University of California Stops Plan to Hire Undocumented Students

University of California officials backed down on Thursday from a plan to let people without legal immigration status to work on campus after considering the legal implications of an attempt that attracted criticism from the Biden administration.

The governing UC Regents emerged from a closed-door meeting and opted to put the idea on hold for at least one year.

“We concluded that the proposed legal pathway is not viable at this time, and in fact carries significant risks for the institution and for those we serve,” Michael Drake, president of the University of California, Berkeley, said. “For that reason, it is inadvisable for the university to initiate implementation right now.”

The judgment prevents almost 4,000 undocumented students across the ten-school system from holding campus jobs, including paid fellowships and residencies that some require to graduate or pursue additional studies.

Drake stated that the institution would explore for additional ways to support students, such as increased “experiential learning” options.

The students, who already attend UC as in-state residents, are among thousands of young people brought into the nation as children who are no longer able to work legally due to legal challenges that have barred new applicants to the program known as Deferred Action for Childhood Arrivals (DACA).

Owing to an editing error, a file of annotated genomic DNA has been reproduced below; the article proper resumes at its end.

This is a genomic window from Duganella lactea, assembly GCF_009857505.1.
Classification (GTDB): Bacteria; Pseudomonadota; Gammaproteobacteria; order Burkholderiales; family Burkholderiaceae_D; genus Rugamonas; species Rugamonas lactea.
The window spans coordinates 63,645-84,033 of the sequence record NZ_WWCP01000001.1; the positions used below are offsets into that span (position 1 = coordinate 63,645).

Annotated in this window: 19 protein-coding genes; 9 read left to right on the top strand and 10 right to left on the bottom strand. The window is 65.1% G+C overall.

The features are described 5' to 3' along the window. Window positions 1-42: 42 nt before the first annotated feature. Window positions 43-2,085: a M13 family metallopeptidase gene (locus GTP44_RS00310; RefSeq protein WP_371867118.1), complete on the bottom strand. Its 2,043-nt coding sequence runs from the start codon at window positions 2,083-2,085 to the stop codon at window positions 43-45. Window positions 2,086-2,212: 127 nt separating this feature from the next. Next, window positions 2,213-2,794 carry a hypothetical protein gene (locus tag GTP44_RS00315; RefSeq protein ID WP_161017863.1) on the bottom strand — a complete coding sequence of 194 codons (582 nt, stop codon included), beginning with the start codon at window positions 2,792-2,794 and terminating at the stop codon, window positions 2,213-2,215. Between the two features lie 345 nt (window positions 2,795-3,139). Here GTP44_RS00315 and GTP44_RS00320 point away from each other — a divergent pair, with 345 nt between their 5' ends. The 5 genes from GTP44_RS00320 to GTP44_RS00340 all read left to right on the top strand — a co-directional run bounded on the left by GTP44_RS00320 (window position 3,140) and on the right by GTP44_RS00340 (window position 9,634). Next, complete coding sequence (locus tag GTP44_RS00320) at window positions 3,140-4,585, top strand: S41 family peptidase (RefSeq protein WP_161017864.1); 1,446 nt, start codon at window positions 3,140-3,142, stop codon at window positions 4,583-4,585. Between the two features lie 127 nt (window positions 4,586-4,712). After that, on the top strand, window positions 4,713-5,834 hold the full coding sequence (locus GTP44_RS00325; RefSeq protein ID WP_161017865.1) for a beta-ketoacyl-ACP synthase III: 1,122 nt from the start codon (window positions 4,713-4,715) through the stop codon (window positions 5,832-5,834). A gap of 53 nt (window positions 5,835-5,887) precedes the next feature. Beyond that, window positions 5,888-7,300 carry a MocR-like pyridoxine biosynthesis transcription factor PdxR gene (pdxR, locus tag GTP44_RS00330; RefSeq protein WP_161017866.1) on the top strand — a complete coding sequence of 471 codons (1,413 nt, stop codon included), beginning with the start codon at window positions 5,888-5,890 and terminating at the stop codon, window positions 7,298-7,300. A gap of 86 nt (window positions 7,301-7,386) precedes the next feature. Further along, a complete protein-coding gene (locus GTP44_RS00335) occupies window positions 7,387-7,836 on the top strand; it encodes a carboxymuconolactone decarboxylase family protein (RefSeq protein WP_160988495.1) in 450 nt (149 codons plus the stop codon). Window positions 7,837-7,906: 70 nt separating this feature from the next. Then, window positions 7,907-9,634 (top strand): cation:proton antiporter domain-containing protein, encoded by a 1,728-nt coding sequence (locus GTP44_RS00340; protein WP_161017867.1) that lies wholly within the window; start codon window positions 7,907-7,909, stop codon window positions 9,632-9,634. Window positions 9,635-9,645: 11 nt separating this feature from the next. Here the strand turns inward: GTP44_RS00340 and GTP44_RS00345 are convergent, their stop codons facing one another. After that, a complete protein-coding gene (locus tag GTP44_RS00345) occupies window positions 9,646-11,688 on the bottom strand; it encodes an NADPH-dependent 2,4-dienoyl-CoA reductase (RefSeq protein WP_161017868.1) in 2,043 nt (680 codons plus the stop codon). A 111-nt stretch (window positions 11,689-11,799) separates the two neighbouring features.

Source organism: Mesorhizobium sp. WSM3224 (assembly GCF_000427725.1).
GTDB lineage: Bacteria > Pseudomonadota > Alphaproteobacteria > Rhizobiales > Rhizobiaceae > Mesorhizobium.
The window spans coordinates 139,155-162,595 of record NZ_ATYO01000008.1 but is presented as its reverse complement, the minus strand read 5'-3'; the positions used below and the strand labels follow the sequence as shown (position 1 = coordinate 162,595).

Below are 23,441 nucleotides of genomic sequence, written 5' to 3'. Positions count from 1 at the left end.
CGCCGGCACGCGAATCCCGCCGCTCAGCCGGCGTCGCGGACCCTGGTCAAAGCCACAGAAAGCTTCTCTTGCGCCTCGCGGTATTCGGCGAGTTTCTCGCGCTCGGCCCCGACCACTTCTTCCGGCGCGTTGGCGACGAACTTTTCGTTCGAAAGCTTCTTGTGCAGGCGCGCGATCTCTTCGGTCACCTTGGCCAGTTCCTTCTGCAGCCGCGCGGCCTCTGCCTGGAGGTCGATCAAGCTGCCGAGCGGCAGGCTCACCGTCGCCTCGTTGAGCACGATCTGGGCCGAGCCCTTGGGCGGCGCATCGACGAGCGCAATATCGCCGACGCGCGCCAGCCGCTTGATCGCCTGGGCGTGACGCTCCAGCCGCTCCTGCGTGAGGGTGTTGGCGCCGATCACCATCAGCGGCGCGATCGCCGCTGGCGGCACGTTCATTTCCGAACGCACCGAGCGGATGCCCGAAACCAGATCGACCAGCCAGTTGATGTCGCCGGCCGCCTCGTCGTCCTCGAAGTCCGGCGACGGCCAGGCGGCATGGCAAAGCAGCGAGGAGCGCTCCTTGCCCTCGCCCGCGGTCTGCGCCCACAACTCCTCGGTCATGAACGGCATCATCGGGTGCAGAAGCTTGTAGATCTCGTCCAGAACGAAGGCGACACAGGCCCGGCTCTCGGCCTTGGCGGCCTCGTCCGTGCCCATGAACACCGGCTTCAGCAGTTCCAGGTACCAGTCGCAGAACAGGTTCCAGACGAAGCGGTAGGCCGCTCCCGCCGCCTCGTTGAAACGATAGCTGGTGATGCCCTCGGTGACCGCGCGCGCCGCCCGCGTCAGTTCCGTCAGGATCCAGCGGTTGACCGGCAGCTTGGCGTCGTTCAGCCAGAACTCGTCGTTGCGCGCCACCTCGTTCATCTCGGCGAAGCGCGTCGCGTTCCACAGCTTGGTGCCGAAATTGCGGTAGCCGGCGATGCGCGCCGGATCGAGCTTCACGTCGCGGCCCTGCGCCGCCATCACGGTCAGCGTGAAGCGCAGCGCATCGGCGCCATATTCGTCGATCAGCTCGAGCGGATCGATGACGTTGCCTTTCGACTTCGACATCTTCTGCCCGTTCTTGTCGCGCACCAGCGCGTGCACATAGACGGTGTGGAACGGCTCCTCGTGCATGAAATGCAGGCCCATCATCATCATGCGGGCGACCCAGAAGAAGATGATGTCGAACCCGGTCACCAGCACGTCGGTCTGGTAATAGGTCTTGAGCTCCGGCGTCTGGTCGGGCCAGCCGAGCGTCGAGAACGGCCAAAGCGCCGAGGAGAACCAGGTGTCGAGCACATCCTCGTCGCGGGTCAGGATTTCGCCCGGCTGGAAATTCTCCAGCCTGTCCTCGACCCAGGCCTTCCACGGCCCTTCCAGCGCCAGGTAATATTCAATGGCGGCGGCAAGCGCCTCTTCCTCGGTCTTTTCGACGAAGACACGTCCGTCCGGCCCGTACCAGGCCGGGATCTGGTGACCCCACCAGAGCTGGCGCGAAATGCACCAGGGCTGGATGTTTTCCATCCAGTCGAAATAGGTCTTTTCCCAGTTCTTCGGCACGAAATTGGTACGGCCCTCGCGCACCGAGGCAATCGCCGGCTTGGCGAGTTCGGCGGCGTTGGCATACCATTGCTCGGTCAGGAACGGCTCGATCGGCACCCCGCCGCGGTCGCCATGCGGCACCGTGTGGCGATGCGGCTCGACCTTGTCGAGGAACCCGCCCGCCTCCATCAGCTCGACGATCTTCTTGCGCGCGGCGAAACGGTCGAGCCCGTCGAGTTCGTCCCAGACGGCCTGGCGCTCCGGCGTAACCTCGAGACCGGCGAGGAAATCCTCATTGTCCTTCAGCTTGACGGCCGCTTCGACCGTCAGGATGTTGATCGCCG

In recent months, the president, some regents, and other officials have grown increasingly skeptical that the institution can hire the students without risking a lawsuit. Legal views and private communications from the Department of Homeland Security caused concerns among UC officials, according to POLITICO.

Activists and legal scholars claimed that hiring the students would not violate federal law. They claimed that a congressional ban on such employment in the 1978 Immigration Reform and Control Act did not apply to the states.

In May, the regents stated that they planned to hire the students by the end of November. When the self-imposed deadline expired, Drake stated that the university required extra time to research “numerous” legal issues.

UC Regent John Pérez, an outspoken supporter of the plan, said he had never been more disappointed by a decision to delay.

“Quite frankly, I wish I was more surprised,” Pérez said.

The governing board cleared their meeting room of chanting demonstrators on Thursday, which included students protesting Israel’s war with Hamas as well as those demanding for the hiring of undocumented students.

“Deport me? No way! “Undocumented and here to stay!” some students screamed during the regents’ discussion.

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